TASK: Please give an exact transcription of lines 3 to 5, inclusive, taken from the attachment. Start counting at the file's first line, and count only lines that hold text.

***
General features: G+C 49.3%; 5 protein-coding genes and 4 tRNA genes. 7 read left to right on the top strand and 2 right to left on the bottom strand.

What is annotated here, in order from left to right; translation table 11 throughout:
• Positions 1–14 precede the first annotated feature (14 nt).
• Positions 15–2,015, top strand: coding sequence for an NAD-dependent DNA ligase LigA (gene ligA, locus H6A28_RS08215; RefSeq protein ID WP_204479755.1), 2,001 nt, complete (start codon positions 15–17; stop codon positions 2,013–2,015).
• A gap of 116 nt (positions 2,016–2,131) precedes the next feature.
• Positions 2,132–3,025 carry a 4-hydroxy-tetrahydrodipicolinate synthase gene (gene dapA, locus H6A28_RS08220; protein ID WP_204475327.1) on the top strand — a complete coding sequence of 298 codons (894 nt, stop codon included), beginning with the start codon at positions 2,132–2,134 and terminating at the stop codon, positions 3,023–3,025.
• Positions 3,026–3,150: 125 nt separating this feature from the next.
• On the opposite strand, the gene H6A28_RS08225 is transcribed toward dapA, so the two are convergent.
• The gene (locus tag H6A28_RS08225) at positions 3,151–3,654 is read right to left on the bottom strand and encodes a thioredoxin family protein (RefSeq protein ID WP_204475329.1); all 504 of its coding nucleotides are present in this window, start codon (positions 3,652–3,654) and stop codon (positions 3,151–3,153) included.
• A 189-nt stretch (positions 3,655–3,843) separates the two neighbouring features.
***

• Positions 1–14 precede the first annotated feature (14 nt).
• Positions 15–2,015, top strand: coding sequence for an NAD-dependent DNA ligase LigA (gene ligA, locus H6A28_RS08215; RefSeq protein ID WP_204479755.1), 2,001 nt, complete (start codon positions 15–17; stop codon positions 2,013–2,015).
• A gap of 116 nt (positions 2,016–2,131) precedes the next feature.